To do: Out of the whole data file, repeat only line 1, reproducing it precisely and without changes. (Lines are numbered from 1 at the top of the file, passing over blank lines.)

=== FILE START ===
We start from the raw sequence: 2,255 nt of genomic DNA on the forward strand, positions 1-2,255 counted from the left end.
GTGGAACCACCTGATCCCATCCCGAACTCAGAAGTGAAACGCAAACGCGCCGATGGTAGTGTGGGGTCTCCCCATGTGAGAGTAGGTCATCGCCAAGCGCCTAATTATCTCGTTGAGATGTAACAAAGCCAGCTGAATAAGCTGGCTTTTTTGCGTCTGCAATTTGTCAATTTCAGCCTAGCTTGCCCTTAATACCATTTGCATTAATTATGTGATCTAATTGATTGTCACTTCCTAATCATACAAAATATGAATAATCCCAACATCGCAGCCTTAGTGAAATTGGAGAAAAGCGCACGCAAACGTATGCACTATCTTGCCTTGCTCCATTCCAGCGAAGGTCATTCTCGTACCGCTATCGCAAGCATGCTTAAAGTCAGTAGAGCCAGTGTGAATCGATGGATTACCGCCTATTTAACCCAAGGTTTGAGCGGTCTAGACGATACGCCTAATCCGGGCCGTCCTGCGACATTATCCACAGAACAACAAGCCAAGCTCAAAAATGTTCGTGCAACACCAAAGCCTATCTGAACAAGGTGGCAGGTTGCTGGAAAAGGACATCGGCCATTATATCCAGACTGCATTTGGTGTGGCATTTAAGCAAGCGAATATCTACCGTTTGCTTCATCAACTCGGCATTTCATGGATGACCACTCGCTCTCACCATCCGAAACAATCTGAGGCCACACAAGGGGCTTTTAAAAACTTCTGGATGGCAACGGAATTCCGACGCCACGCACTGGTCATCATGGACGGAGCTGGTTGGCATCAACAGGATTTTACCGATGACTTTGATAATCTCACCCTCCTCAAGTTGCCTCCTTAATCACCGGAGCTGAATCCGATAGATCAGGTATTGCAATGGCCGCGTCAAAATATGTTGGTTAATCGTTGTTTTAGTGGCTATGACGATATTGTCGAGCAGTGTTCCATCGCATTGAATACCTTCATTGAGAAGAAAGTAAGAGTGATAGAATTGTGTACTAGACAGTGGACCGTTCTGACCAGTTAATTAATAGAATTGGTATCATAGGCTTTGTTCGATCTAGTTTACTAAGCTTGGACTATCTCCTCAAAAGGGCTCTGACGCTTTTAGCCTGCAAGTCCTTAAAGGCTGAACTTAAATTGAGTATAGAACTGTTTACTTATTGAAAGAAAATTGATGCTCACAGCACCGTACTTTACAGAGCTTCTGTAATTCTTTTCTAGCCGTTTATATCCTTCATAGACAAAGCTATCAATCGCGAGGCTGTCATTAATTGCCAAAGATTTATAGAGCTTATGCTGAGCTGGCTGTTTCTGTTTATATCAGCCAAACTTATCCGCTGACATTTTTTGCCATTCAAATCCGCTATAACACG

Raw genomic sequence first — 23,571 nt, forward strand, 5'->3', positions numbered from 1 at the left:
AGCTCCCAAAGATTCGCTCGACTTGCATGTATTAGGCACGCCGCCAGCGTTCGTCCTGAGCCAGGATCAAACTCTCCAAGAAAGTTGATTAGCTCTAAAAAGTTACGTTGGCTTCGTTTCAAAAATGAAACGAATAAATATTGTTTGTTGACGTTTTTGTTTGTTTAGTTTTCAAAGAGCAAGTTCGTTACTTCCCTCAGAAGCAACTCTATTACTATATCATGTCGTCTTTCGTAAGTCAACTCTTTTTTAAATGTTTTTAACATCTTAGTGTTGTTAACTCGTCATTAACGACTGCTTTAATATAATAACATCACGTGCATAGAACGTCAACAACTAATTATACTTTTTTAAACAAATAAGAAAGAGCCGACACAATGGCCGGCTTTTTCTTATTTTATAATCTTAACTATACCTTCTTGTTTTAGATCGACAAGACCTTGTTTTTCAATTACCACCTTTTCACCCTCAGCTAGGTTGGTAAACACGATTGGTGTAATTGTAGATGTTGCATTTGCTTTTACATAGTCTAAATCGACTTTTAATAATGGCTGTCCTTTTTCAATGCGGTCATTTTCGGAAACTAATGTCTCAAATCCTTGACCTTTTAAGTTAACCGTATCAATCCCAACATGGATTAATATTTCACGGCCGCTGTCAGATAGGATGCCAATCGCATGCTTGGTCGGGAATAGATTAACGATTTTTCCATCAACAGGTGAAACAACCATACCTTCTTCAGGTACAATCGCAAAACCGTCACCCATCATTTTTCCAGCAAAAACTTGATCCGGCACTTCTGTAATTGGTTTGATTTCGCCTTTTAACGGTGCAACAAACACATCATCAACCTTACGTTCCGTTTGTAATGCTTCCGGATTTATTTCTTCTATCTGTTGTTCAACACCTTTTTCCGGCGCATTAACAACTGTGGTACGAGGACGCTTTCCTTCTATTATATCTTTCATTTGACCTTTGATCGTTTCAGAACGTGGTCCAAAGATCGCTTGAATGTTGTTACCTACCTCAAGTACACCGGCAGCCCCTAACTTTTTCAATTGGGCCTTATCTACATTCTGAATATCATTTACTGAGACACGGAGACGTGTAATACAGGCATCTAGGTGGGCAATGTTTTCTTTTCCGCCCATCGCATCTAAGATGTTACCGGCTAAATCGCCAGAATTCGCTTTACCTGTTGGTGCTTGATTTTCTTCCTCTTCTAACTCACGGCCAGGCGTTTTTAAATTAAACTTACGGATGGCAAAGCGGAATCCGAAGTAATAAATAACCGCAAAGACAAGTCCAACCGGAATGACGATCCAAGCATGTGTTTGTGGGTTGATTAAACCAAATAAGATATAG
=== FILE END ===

We start from the raw sequence: 2,255 nt of genomic DNA on the forward strand, positions 1-2,255 counted from the left end.